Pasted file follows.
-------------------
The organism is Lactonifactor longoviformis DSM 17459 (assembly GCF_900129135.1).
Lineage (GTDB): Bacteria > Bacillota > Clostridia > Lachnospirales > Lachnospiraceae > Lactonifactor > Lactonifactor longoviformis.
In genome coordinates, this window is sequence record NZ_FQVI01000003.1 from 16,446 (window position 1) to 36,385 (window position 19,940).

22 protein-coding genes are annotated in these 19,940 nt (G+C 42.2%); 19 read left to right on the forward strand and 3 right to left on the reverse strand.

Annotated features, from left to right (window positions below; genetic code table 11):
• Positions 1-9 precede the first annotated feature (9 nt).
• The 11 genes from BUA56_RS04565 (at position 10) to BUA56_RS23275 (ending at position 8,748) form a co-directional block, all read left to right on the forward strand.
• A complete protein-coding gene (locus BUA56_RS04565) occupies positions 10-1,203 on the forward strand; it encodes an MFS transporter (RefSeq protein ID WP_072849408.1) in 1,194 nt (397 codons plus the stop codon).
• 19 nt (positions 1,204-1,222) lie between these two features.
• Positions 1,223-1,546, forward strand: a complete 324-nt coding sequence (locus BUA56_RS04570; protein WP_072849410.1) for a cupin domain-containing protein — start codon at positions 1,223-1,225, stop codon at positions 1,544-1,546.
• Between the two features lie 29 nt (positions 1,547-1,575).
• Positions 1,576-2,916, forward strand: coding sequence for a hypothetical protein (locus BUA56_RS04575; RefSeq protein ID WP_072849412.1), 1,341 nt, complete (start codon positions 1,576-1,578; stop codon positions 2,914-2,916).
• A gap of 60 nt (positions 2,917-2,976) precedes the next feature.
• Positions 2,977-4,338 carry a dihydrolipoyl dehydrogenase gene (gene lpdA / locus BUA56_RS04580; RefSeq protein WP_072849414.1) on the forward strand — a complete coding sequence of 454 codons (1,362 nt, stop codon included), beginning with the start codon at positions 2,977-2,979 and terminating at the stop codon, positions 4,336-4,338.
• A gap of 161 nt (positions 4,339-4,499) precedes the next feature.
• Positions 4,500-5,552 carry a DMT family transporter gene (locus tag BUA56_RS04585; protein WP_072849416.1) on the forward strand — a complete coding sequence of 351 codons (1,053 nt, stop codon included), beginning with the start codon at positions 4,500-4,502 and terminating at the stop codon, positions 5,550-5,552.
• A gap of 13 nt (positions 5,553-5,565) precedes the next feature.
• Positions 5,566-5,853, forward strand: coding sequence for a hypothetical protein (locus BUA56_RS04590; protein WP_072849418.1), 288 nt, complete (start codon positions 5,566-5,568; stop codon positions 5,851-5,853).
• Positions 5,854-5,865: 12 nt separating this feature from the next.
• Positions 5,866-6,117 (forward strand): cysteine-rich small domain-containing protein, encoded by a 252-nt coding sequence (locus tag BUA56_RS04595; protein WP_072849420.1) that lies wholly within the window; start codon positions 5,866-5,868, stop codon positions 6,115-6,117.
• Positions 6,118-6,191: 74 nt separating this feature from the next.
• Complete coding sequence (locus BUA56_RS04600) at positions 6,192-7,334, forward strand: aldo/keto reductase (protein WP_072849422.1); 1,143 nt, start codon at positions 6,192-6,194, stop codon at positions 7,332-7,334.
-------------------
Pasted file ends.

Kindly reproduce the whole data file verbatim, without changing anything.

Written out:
The organism is Lactonifactor longoviformis DSM 17459 (assembly GCF_900129135.1).
Lineage (GTDB): Bacteria > Bacillota > Clostridia > Lachnospirales > Lachnospiraceae > Lactonifactor > Lactonifactor longoviformis.
In genome coordinates, this window is sequence record NZ_FQVI01000003.1 from 16,446 (window position 1) to 36,385 (window position 19,940).

22 protein-coding genes are annotated in these 19,940 nt (G+C 42.2%); 19 read left to right on the forward strand and 3 right to left on the reverse strand.

Annotated features, from left to right (window positions below; genetic code table 11):
• Positions 1-9 precede the first annotated feature (9 nt).
• The 11 genes from BUA56_RS04565 (at position 10) to BUA56_RS23275 (ending at position 8,748) form a co-directional block, all read left to right on the forward strand.
• A complete protein-coding gene (locus BUA56_RS04565) occupies positions 10-1,203 on the forward strand; it encodes an MFS transporter (RefSeq protein ID WP_072849408.1) in 1,194 nt (397 codons plus the stop codon).
• 19 nt (positions 1,204-1,222) lie between these two features.
• Positions 1,223-1,546, forward strand: a complete 324-nt coding sequence (locus BUA56_RS04570; protein WP_072849410.1) for a cupin domain-containing protein — start codon at positions 1,223-1,225, stop codon at positions 1,544-1,546.
• Between the two features lie 29 nt (positions 1,547-1,575).
• Positions 1,576-2,916, forward strand: coding sequence for a hypothetical protein (locus BUA56_RS04575; RefSeq protein ID WP_072849412.1), 1,341 nt, complete (start codon positions 1,576-1,578; stop codon positions 2,914-2,916).
• A gap of 60 nt (positions 2,917-2,976) precedes the next feature.
• Positions 2,977-4,338 carry a dihydrolipoyl dehydrogenase gene (gene lpdA / locus BUA56_RS04580; RefSeq protein WP_072849414.1) on the forward strand — a complete coding sequence of 454 codons (1,362 nt, stop codon included), beginning with the start codon at positions 2,977-2,979 and terminating at the stop codon, positions 4,336-4,338.
• A gap of 161 nt (positions 4,339-4,499) precedes the next feature.
• Positions 4,500-5,552 carry a DMT family transporter gene (locus tag BUA56_RS04585; protein WP_072849416.1) on the forward strand — a complete coding sequence of 351 codons (1,053 nt, stop codon included), beginning with the start codon at positions 4,500-4,502 and terminating at the stop codon, positions 5,550-5,552.
• A gap of 13 nt (positions 5,553-5,565) precedes the next feature.
• Positions 5,566-5,853, forward strand: coding sequence for a hypothetical protein (locus BUA56_RS04590; protein WP_072849418.1), 288 nt, complete (start codon positions 5,566-5,568; stop codon positions 5,851-5,853).
• Positions 5,854-5,865: 12 nt separating this feature from the next.
• Positions 5,866-6,117 (forward strand): cysteine-rich small domain-containing protein, encoded by a 252-nt coding sequence (locus tag BUA56_RS04595; protein WP_072849420.1) that lies wholly within the window; start codon positions 5,866-5,868, stop codon positions 6,115-6,117.
• Positions 6,118-6,191: 74 nt separating this feature from the next.
• Complete coding sequence (locus BUA56_RS04600) at positions 6,192-7,334, forward strand: aldo/keto reductase (protein WP_072849422.1); 1,143 nt, start codon at positions 6,192-6,194, stop codon at positions 7,332-7,334.